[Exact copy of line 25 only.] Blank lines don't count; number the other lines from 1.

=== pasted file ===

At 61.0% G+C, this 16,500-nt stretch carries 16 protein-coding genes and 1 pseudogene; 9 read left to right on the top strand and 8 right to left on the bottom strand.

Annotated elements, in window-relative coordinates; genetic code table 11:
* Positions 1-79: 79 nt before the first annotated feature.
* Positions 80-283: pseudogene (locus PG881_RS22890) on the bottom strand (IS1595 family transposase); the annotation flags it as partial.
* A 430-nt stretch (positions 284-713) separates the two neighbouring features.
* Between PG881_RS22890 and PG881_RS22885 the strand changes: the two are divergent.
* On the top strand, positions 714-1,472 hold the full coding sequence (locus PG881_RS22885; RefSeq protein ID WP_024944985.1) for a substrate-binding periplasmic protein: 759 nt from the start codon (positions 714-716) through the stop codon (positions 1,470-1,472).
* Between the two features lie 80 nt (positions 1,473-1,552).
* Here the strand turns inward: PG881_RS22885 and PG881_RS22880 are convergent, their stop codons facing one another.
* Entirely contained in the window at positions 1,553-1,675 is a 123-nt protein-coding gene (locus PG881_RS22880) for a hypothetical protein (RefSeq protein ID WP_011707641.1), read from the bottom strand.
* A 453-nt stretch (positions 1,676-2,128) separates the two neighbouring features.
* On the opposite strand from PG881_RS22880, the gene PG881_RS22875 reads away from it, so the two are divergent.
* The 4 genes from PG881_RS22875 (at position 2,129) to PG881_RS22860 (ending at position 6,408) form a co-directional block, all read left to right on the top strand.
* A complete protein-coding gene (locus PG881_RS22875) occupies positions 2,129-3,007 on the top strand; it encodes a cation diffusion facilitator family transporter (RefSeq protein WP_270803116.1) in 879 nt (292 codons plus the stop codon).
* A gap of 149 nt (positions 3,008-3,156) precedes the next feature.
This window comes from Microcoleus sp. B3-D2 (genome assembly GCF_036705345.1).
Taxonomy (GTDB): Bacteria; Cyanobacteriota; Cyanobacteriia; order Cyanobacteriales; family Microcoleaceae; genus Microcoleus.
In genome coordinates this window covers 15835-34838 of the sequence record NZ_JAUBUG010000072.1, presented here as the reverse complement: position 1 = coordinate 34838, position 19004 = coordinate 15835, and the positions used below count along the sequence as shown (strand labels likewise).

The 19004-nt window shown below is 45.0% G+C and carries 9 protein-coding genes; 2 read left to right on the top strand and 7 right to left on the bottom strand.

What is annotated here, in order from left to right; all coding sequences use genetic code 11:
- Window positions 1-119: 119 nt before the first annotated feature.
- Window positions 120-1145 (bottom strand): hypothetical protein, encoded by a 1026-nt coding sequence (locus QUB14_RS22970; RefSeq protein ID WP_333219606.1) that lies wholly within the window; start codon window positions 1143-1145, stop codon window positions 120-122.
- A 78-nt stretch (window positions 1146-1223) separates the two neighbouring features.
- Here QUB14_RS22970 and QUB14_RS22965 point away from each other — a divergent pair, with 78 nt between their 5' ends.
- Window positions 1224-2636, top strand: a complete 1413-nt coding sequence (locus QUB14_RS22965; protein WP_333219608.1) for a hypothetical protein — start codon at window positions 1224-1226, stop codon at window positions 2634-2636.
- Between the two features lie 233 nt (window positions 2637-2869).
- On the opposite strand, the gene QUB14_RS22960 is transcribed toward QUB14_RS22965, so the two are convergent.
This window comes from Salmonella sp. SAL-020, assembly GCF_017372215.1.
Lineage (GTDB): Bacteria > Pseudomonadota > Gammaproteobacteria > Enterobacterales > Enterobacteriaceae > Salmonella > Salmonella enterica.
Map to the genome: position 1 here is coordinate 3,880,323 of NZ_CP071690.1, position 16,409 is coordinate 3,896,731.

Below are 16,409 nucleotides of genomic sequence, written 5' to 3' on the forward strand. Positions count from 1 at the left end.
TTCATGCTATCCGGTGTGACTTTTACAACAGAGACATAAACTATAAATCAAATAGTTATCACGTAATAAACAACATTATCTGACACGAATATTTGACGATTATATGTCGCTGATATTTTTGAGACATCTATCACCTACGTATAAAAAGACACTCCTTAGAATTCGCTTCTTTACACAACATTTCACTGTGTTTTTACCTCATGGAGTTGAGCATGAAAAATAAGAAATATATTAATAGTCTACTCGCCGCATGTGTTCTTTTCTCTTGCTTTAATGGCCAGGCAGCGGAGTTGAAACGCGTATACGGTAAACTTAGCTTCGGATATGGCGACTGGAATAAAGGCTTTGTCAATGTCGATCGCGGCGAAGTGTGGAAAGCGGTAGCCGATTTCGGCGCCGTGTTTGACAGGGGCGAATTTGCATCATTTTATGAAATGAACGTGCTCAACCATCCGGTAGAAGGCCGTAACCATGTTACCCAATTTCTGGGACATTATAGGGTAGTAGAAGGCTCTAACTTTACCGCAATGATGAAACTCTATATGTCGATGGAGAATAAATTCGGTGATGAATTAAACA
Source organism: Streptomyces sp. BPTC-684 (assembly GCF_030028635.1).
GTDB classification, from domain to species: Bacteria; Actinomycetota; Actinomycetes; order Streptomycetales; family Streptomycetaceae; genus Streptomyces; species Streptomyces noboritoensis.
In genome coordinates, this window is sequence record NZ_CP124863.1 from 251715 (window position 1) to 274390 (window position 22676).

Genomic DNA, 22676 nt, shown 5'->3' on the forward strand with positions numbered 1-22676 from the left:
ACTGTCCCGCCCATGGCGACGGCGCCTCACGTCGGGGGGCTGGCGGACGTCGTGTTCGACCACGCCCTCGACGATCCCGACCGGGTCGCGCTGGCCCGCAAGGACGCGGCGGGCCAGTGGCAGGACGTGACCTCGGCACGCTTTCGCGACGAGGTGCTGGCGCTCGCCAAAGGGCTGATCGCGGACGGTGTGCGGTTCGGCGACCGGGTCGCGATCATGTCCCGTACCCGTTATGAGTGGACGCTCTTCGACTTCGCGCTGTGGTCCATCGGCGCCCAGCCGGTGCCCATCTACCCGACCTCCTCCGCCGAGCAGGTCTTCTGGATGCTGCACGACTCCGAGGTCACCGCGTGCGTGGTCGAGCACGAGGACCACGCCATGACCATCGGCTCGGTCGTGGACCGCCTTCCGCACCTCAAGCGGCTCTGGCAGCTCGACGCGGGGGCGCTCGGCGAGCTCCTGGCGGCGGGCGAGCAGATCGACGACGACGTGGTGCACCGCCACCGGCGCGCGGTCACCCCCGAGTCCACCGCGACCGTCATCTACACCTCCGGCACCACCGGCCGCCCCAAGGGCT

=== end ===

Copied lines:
- Window positions 1224-2636, top strand: a complete 1413-nt coding sequence (locus QUB14_RS22965; protein WP_333219608.1) for a hypothetical protein — start codon at window positions 1224-1226, stop codon at window positions 2634-2636.